I wanted to sleep tonight. I felt that I’d written enough for one day. I came to bed, read a little of my trivia book, considered whether to masturbate or not and didn’t, made sure the air conditioning was on and the ceiling fan was spinning, shut off the lights and immediately my mind filled with the images I try so hard to keep locked up in that closet I keep in my head. PTSD does that to you. Ptsd is trickier than you can imagine.
I have dreams that don’t always begin as PTSD memories of horrors or the noises that scream at me day and night. I have dreams that start out comparatively calmly, maybe just standing to one side in someone’s backyard as they BBQ. I can smell the ribs and the burgers and feel the warm summer air. I can hear the murmur of voices, the sound of laughter and kids off somewhere out of sight playing at some game. I can see the shadows cast by the sun through the trees to the ground around me. It all seems so very peaceful.
Then I realize that no one has a face. No nose or hair or lips or eyes. It doesn’t seem to bother them much. A mouth appears when food or drink is brought close to it. I slowly realize that this isn’t a normal backyard gathering. The smells are off just a bit. It’s meat that’s roasting but not burgers, not pork. The liquid in the glasses looks thicker than it should. Finally, the faces begin to form. I really, really, really want to leave now but I haven’t the slightest idea where I am or how I got there and I slowly notice that the yard has a fence but no gate and it’s attached to no house or garage and the shadows from the trees that are dappling the ground are falling on barren dirt, not a blade of grass or bush or flower anywhere.
I begin to recognize the smell from the BBQ. It’s the smell of day old flesh burnt dry by napalm. It’s not a sickening aroma, in fact it’s a little too familiar, a little too, well, too sweet. I try to move closer to the group around the BBQ and table but the closer I move the more they seem to float away. I turn my head just a bit when I see movement out of the corner of my eye. I see the children but they are all rotten, corpse-like little things, their clothes barely hanging onto their bony little bodies.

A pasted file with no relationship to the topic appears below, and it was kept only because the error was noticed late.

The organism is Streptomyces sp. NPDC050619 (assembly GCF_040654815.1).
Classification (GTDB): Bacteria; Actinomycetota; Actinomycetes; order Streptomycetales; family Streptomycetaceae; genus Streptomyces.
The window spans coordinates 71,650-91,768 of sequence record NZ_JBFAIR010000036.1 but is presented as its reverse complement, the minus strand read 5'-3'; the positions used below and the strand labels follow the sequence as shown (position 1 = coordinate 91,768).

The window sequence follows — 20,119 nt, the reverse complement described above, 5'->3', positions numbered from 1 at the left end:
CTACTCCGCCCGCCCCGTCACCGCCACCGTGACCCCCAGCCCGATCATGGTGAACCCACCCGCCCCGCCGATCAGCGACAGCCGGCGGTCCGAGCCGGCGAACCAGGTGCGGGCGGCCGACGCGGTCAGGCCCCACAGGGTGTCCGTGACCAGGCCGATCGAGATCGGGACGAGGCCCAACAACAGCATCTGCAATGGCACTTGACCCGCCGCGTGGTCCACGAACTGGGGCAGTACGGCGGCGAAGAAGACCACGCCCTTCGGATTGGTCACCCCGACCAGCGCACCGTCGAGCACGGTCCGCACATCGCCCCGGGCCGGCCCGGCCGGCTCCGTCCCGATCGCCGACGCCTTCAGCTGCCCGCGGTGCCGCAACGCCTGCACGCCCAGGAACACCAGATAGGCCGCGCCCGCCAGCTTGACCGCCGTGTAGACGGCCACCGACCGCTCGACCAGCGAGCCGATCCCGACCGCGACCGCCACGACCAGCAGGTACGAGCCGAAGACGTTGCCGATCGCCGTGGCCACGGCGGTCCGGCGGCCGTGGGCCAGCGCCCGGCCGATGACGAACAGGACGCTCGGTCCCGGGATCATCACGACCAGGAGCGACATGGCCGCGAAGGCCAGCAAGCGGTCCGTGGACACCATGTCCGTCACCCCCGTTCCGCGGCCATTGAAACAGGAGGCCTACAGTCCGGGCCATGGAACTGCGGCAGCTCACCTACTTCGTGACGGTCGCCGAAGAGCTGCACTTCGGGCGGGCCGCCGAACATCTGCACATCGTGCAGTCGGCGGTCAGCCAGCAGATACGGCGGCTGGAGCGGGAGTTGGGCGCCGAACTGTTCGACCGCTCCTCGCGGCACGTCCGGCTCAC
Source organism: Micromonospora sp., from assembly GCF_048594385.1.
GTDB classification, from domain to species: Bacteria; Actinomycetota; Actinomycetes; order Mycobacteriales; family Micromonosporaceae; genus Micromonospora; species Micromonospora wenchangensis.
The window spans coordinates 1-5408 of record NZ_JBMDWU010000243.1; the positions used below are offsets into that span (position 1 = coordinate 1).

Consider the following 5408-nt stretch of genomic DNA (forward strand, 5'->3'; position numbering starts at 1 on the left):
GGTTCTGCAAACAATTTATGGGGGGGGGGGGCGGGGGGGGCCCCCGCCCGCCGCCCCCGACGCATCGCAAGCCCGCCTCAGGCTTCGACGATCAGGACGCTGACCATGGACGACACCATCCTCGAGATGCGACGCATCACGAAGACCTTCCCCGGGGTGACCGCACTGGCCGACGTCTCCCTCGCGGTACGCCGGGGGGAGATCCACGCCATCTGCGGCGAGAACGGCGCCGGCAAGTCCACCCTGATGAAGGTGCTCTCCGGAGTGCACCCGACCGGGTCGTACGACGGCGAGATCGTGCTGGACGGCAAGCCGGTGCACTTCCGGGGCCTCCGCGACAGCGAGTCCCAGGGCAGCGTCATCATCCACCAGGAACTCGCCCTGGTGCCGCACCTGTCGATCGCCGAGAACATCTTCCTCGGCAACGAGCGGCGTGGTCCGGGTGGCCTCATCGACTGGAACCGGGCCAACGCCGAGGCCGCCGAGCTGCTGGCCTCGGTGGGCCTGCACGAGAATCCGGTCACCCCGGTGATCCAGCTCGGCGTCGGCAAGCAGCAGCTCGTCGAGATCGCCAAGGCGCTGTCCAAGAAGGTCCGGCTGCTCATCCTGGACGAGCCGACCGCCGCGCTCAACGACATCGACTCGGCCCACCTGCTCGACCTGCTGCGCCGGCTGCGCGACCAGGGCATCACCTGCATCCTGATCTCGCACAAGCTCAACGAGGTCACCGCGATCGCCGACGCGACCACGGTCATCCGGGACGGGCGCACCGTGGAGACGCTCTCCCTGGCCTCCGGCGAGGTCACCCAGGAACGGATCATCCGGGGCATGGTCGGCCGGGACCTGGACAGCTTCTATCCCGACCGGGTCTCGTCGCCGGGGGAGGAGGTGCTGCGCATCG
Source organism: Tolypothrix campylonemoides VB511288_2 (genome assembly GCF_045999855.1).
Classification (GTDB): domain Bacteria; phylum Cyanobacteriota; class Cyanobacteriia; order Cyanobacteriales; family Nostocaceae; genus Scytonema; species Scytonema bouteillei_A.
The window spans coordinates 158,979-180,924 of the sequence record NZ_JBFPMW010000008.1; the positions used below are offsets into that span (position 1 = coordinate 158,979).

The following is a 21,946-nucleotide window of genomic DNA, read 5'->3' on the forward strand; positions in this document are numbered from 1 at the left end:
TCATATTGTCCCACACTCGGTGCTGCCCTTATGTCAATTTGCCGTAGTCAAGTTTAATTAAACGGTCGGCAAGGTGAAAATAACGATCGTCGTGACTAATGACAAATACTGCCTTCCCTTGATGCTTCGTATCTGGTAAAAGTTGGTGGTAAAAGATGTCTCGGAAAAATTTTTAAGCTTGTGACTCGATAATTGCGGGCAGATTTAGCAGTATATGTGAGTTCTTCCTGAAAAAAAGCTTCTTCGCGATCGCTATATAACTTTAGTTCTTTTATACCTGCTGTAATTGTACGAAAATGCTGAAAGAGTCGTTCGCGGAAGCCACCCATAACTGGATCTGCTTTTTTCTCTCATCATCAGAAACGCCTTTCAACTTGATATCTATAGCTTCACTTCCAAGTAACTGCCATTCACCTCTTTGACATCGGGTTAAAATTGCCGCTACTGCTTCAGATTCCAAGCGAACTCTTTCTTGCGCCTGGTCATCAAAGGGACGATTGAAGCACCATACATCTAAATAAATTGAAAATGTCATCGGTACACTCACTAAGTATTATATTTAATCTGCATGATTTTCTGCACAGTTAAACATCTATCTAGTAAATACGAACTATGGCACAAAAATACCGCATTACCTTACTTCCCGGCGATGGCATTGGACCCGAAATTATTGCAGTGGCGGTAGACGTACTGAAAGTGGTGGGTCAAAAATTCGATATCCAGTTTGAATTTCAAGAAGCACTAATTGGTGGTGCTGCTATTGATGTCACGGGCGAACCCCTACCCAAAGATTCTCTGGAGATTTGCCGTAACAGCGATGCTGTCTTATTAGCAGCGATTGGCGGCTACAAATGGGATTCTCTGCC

I remember some of those clothes from so long ago. I remember the little bodies, so full of life that once inhabited those clothes and I remember the sound of so many weapons being fired and I remember my heart being torn apart as I watched those gleeful little children dance around along the ground as each round tore through them and pushed them a few inches further from us. I remember that somebody had shouted “sniper” and that was when all hell broke loose. Nobody else heard the shot supposedly from the sniper and no one really had any idea where it might have come from but once the firing begins it too often simply doesn’t matter anymore. For some reason the belief was that the sniper had fired from the bushes behind the children and the children were simply small obstacles that were being torn to tiny pieces as we filled the huts and the brush with hundreds and hundreds of rounds. Somebody had a grenade launcher and let loose a few rounds, the first few falling short into that mass of tiny bodies. Everything quieted down. Nobody moved. There were no cries from the children, they were long past that. We all began, one by one, to stand up and reform into our patrol mode. Nobody spoke. Nobody looked at anyone else. Then, from the back of the formation came the voice of whatever mindless officer was “leading” us that day. “They’re just Gooks, guys. Just fuckin’ Gooks”.